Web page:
Counting the arrangements of 8 people around a square table?

I am trying to solve this problem of counting the number of arrangements of 8 people around a square table, as shown in the figure below, To solve this problem you can consider arrangements obtained from rotation to be similar -: The first part of the question asks how many possible arrangements of 8 people are there on this square table, my reasoning for coming up with an answer is as follows, each of the circular arrangement of 8 people around the square table corresponds to 4 linear arrangements so by this reasoning the answer I came up with $$\frac{8!}{4} = 10080$$ square arrangements.

The second part of the question asks me in how many square arrangements do A and B don't sit together, here is how I approached the problem, I first counted the number of linear arrangements in which A and B sit together $7! \cdot 2!$ and using this I counted the number of square arrangements in which A and B sit next to each other as $\dfrac{7! \cdot 2!}{4 \cdot 2!} = 1260$ square arrangements in which A and B sit next to each other and then I subtract this number from the total number of square arrangements $10080 - 1260 = 8820$ arrangements in which A and B don't sit next to each other, I am not sure if my answer is correct but I think it should be, it would be great if someone could confirm this.

• If I understand the first question right, the first answer is correct, but for an arbitrarily arrangement, chances for B to be beside A is 2/7, the second answer should be 10080 / 7 * 5 – Coolwater Jul 7 '14 at 11:15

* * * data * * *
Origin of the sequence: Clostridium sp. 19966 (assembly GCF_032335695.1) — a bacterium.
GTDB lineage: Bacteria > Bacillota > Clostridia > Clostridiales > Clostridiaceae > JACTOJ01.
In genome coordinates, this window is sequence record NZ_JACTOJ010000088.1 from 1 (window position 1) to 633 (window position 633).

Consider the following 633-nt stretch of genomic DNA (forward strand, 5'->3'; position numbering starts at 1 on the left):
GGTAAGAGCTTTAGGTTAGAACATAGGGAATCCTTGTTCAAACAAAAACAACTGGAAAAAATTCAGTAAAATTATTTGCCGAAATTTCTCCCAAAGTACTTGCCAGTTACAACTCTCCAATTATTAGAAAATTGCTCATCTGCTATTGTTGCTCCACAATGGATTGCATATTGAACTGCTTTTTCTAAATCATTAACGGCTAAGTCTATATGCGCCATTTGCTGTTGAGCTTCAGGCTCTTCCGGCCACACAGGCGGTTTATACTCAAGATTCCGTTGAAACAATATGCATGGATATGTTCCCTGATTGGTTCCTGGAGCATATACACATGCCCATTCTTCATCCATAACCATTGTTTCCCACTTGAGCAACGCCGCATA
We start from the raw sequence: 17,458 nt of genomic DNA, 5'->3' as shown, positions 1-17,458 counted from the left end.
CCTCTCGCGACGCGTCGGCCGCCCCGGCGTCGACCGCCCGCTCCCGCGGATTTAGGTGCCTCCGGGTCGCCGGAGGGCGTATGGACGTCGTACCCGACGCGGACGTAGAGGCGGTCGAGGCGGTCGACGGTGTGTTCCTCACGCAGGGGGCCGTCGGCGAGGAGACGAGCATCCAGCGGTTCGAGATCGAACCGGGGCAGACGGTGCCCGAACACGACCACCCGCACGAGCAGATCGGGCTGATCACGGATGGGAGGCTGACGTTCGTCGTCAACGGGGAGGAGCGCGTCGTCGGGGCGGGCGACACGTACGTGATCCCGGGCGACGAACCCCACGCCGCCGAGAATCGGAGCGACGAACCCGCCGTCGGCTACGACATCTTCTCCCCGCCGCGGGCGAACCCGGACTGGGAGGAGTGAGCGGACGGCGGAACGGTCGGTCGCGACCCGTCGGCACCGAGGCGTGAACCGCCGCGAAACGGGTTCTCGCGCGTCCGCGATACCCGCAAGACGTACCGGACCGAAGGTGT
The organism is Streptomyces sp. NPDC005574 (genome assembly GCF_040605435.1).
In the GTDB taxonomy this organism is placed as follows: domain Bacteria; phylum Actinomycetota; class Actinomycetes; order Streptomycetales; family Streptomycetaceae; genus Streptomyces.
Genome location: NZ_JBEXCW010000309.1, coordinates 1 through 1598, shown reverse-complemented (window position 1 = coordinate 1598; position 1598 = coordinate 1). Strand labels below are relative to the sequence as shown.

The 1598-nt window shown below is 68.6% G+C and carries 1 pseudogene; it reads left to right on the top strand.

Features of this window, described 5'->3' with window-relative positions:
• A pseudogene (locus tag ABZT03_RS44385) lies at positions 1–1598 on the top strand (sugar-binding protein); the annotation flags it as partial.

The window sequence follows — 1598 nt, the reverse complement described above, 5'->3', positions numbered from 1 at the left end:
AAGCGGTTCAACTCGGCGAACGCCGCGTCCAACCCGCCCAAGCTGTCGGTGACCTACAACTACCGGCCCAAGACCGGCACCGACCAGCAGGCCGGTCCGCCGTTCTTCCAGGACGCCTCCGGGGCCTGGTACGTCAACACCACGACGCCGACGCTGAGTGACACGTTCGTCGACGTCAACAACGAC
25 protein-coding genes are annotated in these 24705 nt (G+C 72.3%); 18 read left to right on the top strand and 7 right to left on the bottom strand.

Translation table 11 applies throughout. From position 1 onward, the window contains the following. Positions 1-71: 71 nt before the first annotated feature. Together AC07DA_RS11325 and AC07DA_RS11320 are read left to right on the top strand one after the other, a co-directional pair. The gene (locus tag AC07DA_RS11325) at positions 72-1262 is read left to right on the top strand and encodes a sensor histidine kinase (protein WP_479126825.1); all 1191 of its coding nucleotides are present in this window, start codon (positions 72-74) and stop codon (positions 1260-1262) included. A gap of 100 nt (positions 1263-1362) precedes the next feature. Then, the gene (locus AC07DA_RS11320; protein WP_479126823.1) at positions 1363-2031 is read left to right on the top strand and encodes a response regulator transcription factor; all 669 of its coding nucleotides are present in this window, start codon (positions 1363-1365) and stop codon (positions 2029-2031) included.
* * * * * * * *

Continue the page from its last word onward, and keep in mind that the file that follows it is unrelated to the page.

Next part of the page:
• How, can you explain it a little bit? – AnkitSablok Jul 7 '14 at 11:18
• Using your approach there are 8 places for A, 2 for B, 6 for C, 5 for D, etc. so A is beside B in 8*2*6*5*4*3*2*1 / 4 = 2880 cases – Coolwater Jul 7 '14 at 11:21
• how are there 2 places for B?, okk I got it the number of arrangements in which A and B are together, yeah B can be either to the right of A or to left of A, but then how do you come up with 7200 as the answer? – AnkitSablok Jul 7 '14 at 11:23
• You know from first part there is 10080. Subtract the 2880 and you get the right answer.There are 7 other people than A in a random arrangement, 2 of them are beside A, hence 100% - 2/7 = 5/7 of the 10080 cases is also right answer. – Coolwater Jul 7 '14 at 11:34

The exclusion of arrangements that can be obtained from rotation comes to the same as the extra condition that $A$ is seated e.g. at the upper side. This because in any case there is exactly one rotation that brings him there. Then there are $2$ possibilities for $A$. The first part then gives $2\times7!=10080$ possibilities, confirming your own answer. The second part gives $2\times6\times6!=4320$ possibilities (if I understand well that $A$ and $B$ are not sitting next to eachother here). The factor $6$ corresponds with the possibilities for $B$.